Archery is a sport that requires patience, focus, and skill. Whether you’re a beginner or an experienced archer, there’s always room for improvement. In this guide, we’ll provide you with step-by-step tips and techniques to help you become a better archery shooter and improve your accuracy.
As a relatively new archer, I find myself learning new things about my archery practices every time I release an arrow. I first picked up a bow in 2016, and since my first shot, I’ve been hooked. The bow wasn’t anything special, an old (1990s era…maybe earlier) Browning compound bow that I found in my parent’s basement. The sights were loose, the limbs rattled, and there was absolutely no let-off of draw weight. However, we got the limbs, cables, and string checked, and within a few weeks and a dozen new arrows later, it was time to shoot.
I was a self-taught archer at first until a couple of other people joined me in my new outdoor journey and helped me fine-tune my shooting practices. That said, here are a few pointers I can offer from my journey in bow-hunting thus far.
Tips for New Archers
Purchase a bow and target.
You’ll need a bow (obviously). My biggest suggestion is to visit your local bow dealer. They are the subject matter experts and should be more than willing to help fit you with the perfect bow for your needs. A compound bow requires a lot of individualization to best suit your draw length, poundage you pull back, let-off poundage, the weight of the bow, and all the other accessories (arrow rest, types of arrows, etc…). I am not here to tell you what brand of a bow to look for; it’s all about which bow fits YOU best. An archery dealer with a wide variety will help you immensely.
Master the basics of proper form.
Proper form is essential for accurate and consistent shooting in archery. Start by standing with your feet shoulder-width apart and facing the target. Your bow arm should be extended straight out in front of you, with a slight bend in the elbow. Your other hand should be holding the bowstring, with your fingers positioned correctly on the string. Keep your shoulders relaxed and your back straight. As you draw the bowstring back, keep your elbow high and your wrist straight. Finally, aim at the target and release the arrow smoothly, without jerking or twisting your body. Practice these basics until they become second nature, and you’ll be well on your way to becoming a better archer.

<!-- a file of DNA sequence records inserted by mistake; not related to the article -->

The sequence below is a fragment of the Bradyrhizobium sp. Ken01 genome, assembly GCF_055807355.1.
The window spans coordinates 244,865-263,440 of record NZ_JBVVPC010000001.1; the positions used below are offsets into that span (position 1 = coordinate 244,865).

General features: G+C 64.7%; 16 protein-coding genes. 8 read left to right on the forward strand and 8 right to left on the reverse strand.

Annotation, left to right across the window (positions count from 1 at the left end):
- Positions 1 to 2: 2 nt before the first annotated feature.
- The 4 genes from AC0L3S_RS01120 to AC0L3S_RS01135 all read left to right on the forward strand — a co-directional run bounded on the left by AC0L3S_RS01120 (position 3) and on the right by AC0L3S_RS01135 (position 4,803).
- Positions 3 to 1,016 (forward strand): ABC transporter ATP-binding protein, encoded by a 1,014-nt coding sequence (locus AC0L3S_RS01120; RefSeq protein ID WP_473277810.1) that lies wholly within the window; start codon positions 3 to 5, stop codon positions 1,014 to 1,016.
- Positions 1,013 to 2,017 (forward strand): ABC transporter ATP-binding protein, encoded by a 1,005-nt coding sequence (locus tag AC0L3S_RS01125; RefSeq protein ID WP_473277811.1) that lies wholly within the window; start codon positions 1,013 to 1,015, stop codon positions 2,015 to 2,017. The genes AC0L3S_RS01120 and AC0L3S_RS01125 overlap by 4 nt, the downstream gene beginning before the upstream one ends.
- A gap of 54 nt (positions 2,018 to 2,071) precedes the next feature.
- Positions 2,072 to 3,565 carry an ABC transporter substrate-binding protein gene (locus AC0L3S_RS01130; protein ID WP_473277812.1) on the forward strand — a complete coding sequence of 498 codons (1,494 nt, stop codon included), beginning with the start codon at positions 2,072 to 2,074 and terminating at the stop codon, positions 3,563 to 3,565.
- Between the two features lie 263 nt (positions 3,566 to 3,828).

Practice, practice, practice.
Practice makes permanent. Yes, you read that right. Not every single shot will be perfect at first (or ever). It takes time. However, the way you practice makes for permanent shooting habits, increasing your chances for success with each shot. After getting your bow sighted in, shooting accurately requires further skill. Breath control, keeping the bow level, not pulling during release, and placing the “kisser button” and sights in the same place every time are essential to consistency. Target practice is what sets the stage for every possible shot you might take in the woods. Angle your target, place it at multiple distances, and even practice shooting in different positions such as sitting and standing.